Castro expects new Cuban president to stay in power until 2031

New Cuban president says his job is to follow plan by Communist Party


HAVANA – During his first official speech Thursday, Miguel Diaz-Canel said his presidency will be defined by the modernization of the island's social and economic model. 

Diaz-Canel, who will lead the Council of State, vowed to follow a 12-year-plan drafted by members of parliament and the leaders of the Communist Party.  

"Raul Castro, as first secretary of the Communist Party, will lead the decisions about the future of the country," Diaz-Canel said. "Cuba needs him, providing ideas and proposals for the revolutionary cause, orienting and alerting us about any error or deficiency."

If the 86-year-old Castro gets his way, Diaz-Canel, who turns 58 Friday, will be president for a decade, and he will stay in power until 2031 as the head of the Communist Party. 

In Cuba, the head of the Communist Party has controlled the island's politics since 1976. The party selects the members of parliament and approves an election with a ballot that allows voters only to approve or disapprove of their choices. 

It's a process that the U.S. State Department spokeswoman Heather Nauert described as an "undemocratic transition," because Cubans "had no real power to affect the outcome."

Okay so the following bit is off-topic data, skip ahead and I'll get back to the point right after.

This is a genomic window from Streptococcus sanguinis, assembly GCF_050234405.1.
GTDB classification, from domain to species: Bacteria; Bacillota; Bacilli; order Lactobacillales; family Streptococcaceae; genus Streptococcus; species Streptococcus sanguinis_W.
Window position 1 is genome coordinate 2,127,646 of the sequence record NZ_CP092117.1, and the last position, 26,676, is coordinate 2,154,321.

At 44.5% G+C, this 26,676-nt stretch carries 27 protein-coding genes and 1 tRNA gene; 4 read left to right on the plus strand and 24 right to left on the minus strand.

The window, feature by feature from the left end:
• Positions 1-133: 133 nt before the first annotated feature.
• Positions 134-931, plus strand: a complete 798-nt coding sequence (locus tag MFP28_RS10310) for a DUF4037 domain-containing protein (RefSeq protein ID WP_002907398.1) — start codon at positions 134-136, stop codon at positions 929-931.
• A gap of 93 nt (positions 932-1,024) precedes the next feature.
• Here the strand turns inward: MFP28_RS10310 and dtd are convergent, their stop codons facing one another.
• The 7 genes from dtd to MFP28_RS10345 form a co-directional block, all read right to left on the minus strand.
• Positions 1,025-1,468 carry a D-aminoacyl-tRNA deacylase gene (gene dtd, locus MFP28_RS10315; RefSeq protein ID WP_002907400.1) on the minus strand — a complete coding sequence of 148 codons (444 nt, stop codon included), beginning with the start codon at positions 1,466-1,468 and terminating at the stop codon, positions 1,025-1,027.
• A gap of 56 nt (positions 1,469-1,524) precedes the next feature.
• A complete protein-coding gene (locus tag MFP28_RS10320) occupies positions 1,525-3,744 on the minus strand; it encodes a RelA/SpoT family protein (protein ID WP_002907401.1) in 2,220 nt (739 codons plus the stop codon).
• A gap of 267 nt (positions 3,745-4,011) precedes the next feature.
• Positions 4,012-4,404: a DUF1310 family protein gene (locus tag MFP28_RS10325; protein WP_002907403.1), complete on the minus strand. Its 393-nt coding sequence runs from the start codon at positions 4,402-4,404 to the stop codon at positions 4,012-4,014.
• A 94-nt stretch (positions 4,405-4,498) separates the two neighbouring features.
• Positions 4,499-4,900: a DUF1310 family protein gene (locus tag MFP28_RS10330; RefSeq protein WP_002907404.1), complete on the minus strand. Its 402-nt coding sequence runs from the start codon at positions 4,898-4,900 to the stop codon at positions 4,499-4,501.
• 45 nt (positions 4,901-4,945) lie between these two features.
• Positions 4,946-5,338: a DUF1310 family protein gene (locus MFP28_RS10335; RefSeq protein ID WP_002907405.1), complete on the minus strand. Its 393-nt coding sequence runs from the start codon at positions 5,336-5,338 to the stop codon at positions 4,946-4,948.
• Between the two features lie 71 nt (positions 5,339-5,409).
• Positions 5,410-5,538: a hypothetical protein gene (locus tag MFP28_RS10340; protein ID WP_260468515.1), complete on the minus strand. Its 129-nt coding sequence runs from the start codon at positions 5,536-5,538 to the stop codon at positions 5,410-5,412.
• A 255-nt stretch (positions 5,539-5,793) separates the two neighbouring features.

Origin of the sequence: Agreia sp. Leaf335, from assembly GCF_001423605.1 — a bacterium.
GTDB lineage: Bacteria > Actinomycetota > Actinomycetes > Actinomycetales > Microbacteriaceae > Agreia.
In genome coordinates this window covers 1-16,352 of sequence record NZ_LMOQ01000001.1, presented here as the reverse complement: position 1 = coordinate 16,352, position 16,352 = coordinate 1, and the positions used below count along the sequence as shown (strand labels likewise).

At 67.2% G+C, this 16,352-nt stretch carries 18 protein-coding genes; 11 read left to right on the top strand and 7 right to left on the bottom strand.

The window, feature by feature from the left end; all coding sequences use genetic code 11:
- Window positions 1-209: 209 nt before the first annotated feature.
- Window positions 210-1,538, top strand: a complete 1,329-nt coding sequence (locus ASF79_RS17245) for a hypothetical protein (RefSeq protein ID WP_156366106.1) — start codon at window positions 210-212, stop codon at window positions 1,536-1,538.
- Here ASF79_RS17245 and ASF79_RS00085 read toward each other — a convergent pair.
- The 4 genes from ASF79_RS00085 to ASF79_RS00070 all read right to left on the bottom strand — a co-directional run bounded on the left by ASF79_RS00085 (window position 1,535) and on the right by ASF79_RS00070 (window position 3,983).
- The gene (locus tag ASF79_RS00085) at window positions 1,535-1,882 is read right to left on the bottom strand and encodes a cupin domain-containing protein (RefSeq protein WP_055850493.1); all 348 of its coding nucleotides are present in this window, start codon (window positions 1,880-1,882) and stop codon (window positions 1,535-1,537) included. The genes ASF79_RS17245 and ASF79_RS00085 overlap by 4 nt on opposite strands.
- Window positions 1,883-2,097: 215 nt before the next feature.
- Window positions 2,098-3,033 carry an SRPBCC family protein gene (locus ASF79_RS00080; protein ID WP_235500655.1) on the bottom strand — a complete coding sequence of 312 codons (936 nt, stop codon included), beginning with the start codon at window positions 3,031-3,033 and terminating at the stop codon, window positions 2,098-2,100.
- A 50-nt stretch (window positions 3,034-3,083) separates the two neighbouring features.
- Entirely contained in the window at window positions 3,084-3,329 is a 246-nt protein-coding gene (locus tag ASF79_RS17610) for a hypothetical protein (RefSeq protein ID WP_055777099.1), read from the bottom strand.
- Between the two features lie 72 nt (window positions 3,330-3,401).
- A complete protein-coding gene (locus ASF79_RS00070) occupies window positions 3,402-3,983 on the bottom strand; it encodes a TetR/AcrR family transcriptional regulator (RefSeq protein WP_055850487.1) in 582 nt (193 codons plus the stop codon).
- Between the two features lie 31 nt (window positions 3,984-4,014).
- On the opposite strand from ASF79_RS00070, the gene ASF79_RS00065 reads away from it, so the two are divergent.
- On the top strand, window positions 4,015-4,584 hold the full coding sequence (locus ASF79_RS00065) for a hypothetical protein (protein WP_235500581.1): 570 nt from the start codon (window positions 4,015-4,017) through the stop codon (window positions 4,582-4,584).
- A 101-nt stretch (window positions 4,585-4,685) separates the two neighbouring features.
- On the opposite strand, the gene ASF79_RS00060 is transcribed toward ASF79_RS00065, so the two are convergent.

After proving his loyalty and devotion in the provinces of Villa Clara and Holguin, Diaz-Canel's ascend to power took about a decade. 

In March 2009, when Raul Castro dismissed several ministers, Diaz-Canel replaced Juan Vela Valdes as education minister. Three years later, he was promoted to vice president of the Council of Ministers, and in 2013 he became vice president of the Council of State.

"There’s no space here for a transition that ignores or destroys the legacy of so many years of struggle," Diaz-Canel said during his speech. "For us, it is totally clear that only the Communist Party of Cuba, the guiding force of society and the state, guarantees the unity of the nation."    

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